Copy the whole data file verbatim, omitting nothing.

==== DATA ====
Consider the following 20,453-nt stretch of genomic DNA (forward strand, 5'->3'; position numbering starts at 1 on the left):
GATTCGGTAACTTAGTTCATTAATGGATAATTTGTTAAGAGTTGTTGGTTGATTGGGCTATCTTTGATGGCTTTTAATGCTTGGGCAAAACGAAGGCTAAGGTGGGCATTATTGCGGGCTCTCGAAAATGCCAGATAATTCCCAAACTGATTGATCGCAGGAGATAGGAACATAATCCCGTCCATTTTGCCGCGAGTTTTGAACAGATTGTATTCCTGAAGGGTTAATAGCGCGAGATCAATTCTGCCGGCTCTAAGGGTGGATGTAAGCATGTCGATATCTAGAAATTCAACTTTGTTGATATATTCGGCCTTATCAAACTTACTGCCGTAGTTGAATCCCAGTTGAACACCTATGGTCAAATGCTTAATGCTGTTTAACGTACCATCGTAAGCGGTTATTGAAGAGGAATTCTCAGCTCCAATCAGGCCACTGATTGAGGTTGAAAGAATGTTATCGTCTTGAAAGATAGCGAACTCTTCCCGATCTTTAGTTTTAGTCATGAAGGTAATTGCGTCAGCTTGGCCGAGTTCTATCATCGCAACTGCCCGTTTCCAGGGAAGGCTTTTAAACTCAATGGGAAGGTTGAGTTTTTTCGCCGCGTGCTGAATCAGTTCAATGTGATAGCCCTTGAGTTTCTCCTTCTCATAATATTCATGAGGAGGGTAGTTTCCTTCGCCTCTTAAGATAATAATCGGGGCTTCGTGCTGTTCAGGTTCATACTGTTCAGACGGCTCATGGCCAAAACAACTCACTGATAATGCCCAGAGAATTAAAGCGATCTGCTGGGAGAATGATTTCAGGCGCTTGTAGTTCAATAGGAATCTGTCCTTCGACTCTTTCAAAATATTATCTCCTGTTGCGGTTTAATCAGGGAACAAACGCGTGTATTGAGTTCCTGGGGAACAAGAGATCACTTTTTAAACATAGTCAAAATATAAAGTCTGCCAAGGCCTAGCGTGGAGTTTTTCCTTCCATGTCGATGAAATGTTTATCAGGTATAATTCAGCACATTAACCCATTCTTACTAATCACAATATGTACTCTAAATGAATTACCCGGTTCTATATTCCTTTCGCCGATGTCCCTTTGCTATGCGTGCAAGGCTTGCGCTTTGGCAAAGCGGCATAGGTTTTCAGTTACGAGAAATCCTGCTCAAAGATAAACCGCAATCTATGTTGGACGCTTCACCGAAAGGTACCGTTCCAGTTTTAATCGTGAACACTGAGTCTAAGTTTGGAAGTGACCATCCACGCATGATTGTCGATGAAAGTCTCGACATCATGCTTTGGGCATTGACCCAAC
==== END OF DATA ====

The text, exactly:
Consider the following 20,453-nt stretch of genomic DNA (forward strand, 5'->3'; position numbering starts at 1 on the left):
GATTCGGTAACTTAGTTCATTAATGGATAATTTGTTAAGAGTTGTTGGTTGATTGGGCTATCTTTGATGGCTTTTAATGCTTGGGCAAAACGAAGGCTAAGGTGGGCATTATTGCGGGCTCTCGAAAATGCCAGATAATTCCCAAACTGATTGATCGCAGGAGATAGGAACATAATCCCGTCCATTTTGCCGCGAGTTTTGAACAGATTGTATTCCTGAAGGGTTAATAGCGCGAGATCAATTCTGCCGGCTCTAAGGGTGGATGTAAGCATGTCGATATCTAGAAATTCAACTTTGTTGATATATTCGGCCTTATCAAACTTACTGCCGTAGTTGAATCCCAGTTGAACACCTATGGTCAAATGCTTAATGCTGTTTAACGTACCATCGTAAGCGGTTATTGAAGAGGAATTCTCAGCTCCAATCAGGCCACTGATTGAGGTTGAAAGAATGTTATCGTCTTGAAAGATAGCGAACTCTTCCCGATCTTTAGTTTTAGTCATGAAGGTAATTGCGTCAGCTTGGCCGAGTTCTATCATCGCAACTGCCCGTTTCCAGGGAAGGCTTTTAAACTCAATGGGAAGGTTGAGTTTTTTCGCCGCGTGCTGAATCAGTTCAATGTGATAGCCCTTGAGTTTCTCCTTCTCATAATATTCATGAGGAGGGTAGTTTCCTTCGCCTCTTAAGATAATAATCGGGGCTTCGTGCTGTTCAGGTTCATACTGTTCAGACGGCTCATGGCCAAAACAACTCACTGATAATGCCCAGAGAATTAAAGCGATCTGCTGGGAGAATGATTTCAGGCGCTTGTAGTTCAATAGGAATCTGTCCTTCGACTCTTTCAAAATATTATCTCCTGTTGCGGTTTAATCAGGGAACAAACGCGTGTATTGAGTTCCTGGGGAACAAGAGATCACTTTTTAAACATAGTCAAAATATAAAGTCTGCCAAGGCCTAGCGTGGAGTTTTTCCTTCCATGTCGATGAAATGTTTATCAGGTATAATTCAGCACATTAACCCATTCTTACTAATCACAATATGTACTCTAAATGAATTACCCGGTTCTATATTCCTTTCGCCGATGTCCCTTTGCTATGCGTGCAAGGCTTGCGCTTTGGCAAAGCGGCATAGGTTTTCAGTTACGAGAAATCCTGCTCAAAGATAAACCGCAATCTATGTTGGACGCTTCACCGAAAGGTACCGTTCCAGTTTTAATCGTGAACACTGAGTCTAAGTTTGGAAGTGACCATCCACGCATGATTGTCGATGAAAGTCTCGACATCATGCTTTGGGCATTGACCCAAC